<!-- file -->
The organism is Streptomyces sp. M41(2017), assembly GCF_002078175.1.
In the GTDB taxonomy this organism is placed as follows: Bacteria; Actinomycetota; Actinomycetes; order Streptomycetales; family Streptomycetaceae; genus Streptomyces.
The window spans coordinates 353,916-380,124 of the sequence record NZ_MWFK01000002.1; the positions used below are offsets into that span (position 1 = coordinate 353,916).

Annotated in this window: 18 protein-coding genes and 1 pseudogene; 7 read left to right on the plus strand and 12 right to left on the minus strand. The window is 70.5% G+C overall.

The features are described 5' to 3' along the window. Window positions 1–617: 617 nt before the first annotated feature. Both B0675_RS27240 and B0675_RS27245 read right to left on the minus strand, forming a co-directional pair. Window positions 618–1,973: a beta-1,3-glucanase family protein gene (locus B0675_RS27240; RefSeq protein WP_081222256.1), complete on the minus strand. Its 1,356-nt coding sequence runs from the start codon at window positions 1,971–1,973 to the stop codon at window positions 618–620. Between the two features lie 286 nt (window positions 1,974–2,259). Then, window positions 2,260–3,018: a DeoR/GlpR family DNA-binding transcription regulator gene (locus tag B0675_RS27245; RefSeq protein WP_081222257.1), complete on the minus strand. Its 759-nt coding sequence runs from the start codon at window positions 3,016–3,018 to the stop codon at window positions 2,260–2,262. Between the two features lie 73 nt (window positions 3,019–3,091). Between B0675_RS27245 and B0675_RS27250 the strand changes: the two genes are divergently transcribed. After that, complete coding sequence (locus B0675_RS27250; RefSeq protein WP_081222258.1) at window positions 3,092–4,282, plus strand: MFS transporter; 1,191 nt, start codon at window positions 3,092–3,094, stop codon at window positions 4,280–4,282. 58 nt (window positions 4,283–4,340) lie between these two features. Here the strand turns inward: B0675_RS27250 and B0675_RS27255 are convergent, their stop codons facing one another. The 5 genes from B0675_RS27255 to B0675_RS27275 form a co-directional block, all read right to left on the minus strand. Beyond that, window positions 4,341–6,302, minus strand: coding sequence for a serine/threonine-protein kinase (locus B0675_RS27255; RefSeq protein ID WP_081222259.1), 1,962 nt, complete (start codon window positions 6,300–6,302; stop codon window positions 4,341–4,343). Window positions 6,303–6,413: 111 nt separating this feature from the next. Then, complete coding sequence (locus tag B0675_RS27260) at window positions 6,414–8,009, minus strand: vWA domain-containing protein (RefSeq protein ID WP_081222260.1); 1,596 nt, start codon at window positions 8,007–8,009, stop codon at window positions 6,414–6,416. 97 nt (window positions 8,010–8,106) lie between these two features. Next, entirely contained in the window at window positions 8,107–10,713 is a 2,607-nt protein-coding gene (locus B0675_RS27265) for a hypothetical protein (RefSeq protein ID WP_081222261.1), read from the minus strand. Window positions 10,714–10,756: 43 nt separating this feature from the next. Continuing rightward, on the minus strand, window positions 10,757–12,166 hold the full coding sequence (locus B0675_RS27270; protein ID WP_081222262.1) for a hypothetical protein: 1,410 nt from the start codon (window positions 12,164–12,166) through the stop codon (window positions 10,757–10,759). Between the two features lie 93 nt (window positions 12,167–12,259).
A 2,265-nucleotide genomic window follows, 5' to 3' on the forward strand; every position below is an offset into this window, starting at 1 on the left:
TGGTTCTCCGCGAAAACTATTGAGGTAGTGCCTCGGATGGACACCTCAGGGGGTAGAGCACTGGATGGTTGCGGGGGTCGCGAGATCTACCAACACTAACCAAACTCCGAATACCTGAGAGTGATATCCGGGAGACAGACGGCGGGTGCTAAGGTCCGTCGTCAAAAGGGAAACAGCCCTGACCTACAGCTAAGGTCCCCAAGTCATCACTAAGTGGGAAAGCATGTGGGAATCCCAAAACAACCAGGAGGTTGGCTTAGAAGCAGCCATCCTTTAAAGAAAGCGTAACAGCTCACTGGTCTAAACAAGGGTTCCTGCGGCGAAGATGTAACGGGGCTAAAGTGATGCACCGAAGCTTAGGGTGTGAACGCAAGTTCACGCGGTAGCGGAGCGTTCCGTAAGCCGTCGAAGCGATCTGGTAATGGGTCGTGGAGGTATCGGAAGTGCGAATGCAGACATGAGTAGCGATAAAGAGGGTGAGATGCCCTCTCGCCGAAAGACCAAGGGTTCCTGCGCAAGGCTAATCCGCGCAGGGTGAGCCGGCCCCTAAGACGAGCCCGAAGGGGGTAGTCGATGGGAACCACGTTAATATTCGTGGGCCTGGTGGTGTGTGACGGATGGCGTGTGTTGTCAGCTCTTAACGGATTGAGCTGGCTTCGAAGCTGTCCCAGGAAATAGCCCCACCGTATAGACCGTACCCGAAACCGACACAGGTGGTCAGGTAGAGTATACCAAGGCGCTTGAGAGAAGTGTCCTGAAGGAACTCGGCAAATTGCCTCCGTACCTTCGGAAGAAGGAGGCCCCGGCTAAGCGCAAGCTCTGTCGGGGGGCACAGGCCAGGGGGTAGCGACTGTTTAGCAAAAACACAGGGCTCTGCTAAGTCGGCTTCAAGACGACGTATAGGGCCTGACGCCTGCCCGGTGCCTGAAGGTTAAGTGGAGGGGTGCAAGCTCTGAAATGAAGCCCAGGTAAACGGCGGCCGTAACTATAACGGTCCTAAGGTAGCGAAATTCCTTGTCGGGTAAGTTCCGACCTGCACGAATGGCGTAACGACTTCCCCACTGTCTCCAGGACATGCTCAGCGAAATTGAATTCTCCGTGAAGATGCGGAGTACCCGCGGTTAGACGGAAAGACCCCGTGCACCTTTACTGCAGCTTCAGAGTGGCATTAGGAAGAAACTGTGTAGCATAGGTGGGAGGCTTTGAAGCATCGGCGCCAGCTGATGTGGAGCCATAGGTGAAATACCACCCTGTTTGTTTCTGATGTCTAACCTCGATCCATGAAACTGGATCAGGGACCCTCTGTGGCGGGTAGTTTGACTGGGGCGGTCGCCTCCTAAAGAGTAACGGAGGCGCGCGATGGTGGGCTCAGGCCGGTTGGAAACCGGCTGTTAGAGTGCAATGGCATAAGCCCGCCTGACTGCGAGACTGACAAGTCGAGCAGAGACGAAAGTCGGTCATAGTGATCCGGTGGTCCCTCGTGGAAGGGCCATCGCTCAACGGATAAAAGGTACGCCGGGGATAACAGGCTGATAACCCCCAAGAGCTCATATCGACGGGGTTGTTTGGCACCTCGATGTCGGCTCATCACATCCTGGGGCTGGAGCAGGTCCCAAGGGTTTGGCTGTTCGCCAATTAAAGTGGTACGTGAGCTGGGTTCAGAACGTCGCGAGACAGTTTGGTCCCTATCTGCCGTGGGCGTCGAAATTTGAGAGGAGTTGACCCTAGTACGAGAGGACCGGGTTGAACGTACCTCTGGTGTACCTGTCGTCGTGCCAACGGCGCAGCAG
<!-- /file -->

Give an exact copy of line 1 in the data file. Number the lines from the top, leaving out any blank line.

The organism is Streptomyces sp. M41(2017), assembly GCF_002078175.1.